Written by Aaron Roberts, Institute on Ethics & Policy for Innovation at McMaster University

Gene drive technology is being explored as a durable and cost-effective biocontrol tool for elimination of malaria in Africa. Some critics consider this novel technology, by its very nature, to be an overly risky method for reducing or eliminating malaria.

The most common, and reasonable concern I have heard is about the potential for ecological harm. It is true, the technology has not yet been tested under natural (out of the lab) conditions. The question is whether testing in the wild should proceed, after conducting rigorous safety and efficacy testing in controlled cage conditions, and after receiving the proper regulatory approvals. After all, even if field tests to discover whether the technology is efficacious in the wild proceed and prove successful, those concerned argue that such a release may also result in unintended ecological consequences. The existence of these unknowns has prompted some to call for a global moratorium on research and development of gene drive technology.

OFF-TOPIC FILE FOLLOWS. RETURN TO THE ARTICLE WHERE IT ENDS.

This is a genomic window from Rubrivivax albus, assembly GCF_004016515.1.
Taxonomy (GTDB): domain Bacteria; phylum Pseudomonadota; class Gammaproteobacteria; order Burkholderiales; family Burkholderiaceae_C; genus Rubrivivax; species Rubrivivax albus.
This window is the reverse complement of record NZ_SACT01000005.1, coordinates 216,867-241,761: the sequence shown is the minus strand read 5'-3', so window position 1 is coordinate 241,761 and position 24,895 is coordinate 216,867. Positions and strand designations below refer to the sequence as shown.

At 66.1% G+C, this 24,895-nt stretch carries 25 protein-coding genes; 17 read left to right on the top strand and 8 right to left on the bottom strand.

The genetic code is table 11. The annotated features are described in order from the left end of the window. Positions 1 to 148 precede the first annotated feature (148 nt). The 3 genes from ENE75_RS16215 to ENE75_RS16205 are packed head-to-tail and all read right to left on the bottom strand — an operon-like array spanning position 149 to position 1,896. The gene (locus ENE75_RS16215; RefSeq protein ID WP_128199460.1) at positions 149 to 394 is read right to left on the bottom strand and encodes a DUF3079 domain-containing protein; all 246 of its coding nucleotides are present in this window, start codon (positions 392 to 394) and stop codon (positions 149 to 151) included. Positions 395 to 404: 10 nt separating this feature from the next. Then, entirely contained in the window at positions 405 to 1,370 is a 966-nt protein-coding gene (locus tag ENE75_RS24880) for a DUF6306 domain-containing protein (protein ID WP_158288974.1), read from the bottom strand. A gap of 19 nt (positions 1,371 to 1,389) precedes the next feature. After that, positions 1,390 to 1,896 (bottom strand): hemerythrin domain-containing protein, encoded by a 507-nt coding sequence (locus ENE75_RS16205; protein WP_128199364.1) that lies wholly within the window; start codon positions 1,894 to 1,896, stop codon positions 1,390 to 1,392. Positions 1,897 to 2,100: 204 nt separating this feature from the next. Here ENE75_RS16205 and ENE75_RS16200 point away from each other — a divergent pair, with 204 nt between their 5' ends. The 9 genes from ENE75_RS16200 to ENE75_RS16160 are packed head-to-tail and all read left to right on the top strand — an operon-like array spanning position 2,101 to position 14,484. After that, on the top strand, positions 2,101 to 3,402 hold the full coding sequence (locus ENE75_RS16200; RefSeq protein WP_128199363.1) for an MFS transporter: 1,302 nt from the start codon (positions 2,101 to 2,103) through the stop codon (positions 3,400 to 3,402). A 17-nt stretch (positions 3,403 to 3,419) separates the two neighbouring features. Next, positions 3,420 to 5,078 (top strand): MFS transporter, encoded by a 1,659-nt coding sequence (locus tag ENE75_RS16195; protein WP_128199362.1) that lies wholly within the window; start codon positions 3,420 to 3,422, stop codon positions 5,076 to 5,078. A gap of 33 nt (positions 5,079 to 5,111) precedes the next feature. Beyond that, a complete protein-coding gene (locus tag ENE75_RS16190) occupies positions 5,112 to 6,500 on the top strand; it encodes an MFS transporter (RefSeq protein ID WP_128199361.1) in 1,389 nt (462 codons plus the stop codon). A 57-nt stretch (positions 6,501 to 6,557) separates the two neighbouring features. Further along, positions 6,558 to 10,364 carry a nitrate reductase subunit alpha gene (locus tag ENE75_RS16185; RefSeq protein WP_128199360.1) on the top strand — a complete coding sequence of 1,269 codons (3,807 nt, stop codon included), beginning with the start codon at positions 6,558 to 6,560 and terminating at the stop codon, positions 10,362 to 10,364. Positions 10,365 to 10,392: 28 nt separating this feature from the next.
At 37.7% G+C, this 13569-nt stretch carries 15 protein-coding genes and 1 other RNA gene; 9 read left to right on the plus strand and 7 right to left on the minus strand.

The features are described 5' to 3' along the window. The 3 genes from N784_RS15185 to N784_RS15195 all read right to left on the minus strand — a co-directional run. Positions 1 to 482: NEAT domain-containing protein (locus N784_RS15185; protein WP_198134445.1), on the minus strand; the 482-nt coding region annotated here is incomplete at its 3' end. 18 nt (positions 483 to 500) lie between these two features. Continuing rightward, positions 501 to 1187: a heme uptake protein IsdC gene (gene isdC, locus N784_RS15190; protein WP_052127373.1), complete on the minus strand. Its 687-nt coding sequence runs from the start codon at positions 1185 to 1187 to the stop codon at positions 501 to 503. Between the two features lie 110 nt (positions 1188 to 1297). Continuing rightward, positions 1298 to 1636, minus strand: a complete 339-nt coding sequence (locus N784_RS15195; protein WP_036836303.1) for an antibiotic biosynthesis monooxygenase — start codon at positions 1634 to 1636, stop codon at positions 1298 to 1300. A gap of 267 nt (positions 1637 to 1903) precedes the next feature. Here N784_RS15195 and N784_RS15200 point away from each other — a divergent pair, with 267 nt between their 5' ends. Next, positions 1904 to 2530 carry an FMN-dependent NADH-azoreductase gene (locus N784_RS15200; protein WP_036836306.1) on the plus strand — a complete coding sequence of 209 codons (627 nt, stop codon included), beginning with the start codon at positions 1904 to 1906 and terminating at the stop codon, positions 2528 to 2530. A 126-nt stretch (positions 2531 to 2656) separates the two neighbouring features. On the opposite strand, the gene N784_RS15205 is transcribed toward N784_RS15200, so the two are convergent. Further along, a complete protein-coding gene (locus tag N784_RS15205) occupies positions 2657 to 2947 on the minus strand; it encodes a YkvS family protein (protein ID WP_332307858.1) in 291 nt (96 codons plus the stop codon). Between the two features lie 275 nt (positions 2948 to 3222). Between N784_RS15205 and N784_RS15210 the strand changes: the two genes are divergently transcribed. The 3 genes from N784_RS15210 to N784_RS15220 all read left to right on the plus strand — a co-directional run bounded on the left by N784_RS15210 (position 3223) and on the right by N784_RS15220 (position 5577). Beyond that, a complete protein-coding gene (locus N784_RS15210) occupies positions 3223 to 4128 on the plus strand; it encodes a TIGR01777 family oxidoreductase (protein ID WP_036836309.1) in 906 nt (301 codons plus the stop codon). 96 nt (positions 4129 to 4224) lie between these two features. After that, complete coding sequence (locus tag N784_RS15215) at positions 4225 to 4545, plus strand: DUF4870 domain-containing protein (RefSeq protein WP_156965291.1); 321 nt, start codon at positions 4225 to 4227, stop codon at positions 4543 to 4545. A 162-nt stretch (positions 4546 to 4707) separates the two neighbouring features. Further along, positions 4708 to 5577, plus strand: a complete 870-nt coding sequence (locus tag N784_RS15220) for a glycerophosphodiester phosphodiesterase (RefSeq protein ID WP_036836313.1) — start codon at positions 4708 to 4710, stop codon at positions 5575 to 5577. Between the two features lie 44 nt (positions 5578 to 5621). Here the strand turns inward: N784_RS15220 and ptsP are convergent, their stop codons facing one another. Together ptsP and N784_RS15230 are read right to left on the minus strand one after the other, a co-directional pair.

Something we must always keep in mind when assessing novel technologies and methods is that it does not make ethical sense to do so in a vacuum. There is a very human tendency to fear the unknown above even terrible certainties – as it is sometimes colloquially said, “Better the devil you know.” This is called a status quo bias. But no decision is made outside of a given context, and ethics demands that context be taken into consideration as we make our decisions.